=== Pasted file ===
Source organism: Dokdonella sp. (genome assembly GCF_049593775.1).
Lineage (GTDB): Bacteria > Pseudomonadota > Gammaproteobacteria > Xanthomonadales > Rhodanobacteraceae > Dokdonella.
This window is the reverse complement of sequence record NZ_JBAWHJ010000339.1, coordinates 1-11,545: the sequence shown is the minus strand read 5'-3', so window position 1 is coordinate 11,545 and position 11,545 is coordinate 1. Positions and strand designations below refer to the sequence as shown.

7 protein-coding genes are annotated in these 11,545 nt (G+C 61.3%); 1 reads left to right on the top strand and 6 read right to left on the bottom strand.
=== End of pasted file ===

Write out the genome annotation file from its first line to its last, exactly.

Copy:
Source organism: Dokdonella sp. (genome assembly GCF_049593775.1).
Lineage (GTDB): Bacteria > Pseudomonadota > Gammaproteobacteria > Xanthomonadales > Rhodanobacteraceae > Dokdonella.
This window is the reverse complement of sequence record NZ_JBAWHJ010000339.1, coordinates 1-11,545: the sequence shown is the minus strand read 5'-3', so window position 1 is coordinate 11,545 and position 11,545 is coordinate 1. Positions and strand designations below refer to the sequence as shown.

7 protein-coding genes are annotated in these 11,545 nt (G+C 61.3%); 1 reads left to right on the top strand and 6 read right to left on the bottom strand.